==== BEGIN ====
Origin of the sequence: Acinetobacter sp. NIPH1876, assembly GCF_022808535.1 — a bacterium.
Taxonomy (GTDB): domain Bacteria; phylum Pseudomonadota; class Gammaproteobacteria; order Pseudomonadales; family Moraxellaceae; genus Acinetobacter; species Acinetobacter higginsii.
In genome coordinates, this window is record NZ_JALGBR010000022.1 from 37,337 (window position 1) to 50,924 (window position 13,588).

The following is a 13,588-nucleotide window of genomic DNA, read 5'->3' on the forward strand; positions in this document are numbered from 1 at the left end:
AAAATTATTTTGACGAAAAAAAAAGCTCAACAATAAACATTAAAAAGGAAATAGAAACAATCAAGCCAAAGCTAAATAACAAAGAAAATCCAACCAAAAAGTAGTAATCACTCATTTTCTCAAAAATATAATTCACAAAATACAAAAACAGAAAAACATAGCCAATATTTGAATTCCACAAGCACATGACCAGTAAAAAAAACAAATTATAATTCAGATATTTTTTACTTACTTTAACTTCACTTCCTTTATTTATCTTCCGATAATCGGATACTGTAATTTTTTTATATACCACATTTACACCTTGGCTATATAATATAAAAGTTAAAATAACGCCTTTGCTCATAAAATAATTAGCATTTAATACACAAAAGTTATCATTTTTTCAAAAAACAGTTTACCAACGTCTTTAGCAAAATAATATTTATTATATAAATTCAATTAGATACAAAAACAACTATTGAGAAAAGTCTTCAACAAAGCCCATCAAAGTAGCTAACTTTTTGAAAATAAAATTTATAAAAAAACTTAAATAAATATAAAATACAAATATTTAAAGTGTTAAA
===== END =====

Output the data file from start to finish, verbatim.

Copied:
Origin of the sequence: Acinetobacter sp. NIPH1876, assembly GCF_022808535.1 — a bacterium.
Taxonomy (GTDB): domain Bacteria; phylum Pseudomonadota; class Gammaproteobacteria; order Pseudomonadales; family Moraxellaceae; genus Acinetobacter; species Acinetobacter higginsii.
In genome coordinates, this window is record NZ_JALGBR010000022.1 from 37,337 (window position 1) to 50,924 (window position 13,588).

The following is a 13,588-nucleotide window of genomic DNA, read 5'->3' on the forward strand; positions in this document are numbered from 1 at the left end:
AAAATTATTTTGACGAAAAAAAAAGCTCAACAATAAACATTAAAAAGGAAATAGAAACAATCAAGCCAAAGCTAAATAACAAAGAAAATCCAACCAAAAAGTAGTAATCACTCATTTTCTCAAAAATATAATTCACAAAATACAAAAACAGAAAAACATAGCCAATATTTGAATTCCACAAGCACATGACCAGTAAAAAAAACAAATTATAATTCAGATATTTTTTACTTACTTTAACTTCACTTCCTTTATTTATCTTCCGATAATCGGATACTGTAATTTTTTTATATACCACATTTACACCTTGGCTATATAATATAAAAGTTAAAATAACGCCTTTGCTCATAAAATAATTAGCATTTAATACACAAAAGTTATCATTTTTTCAAAAAACAGTTTACCAACGTCTTTAGCAAAATAATATTTATTATATAAATTCAATTAGATACAAAAACAACTATTGAGAAAAGTCTTCAACAAAGCCCATCAAAGTAGCTAACTTTTTGAAAATAAAATTTATAAAAAAACTTAAATAAATATAAAATACAAATATTTAAAGTGTTAAA